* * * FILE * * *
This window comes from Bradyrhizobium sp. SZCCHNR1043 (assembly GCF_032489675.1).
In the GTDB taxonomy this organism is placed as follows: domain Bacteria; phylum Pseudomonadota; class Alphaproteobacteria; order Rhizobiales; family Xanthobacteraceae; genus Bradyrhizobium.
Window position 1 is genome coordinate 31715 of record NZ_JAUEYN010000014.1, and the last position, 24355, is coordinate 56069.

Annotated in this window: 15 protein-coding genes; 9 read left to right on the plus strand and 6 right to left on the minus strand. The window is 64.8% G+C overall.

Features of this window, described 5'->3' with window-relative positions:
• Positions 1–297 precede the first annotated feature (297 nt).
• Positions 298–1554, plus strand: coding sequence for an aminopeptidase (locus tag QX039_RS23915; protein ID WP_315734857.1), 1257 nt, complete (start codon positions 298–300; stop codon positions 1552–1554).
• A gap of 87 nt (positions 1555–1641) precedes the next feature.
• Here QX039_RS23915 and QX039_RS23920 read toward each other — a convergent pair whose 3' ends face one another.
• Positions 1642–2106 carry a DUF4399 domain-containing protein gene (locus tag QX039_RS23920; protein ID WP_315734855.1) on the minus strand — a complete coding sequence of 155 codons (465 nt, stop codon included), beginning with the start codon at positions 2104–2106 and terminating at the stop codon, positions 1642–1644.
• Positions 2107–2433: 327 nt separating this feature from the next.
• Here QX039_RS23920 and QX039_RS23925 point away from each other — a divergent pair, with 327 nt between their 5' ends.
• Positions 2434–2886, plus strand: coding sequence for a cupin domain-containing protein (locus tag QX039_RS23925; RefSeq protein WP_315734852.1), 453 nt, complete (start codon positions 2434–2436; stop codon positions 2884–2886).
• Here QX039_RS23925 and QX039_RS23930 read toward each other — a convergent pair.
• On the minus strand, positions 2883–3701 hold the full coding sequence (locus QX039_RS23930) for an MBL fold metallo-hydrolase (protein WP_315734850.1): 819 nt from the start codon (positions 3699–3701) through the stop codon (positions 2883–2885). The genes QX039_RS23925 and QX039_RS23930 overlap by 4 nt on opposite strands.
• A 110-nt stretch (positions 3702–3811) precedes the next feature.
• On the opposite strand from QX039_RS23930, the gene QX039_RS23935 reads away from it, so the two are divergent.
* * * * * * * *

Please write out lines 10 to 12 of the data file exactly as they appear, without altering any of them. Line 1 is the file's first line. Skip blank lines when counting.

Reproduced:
• Positions 1642–2106 carry a DUF4399 domain-containing protein gene (locus tag QX039_RS23920; protein ID WP_315734855.1) on the minus strand — a complete coding sequence of 155 codons (465 nt, stop codon included), beginning with the start codon at positions 2104–2106 and terminating at the stop codon, positions 1642–1644.
• Positions 2107–2433: 327 nt separating this feature from the next.
• Here QX039_RS23920 and QX039_RS23925 point away from each other — a divergent pair, with 327 nt between their 5' ends.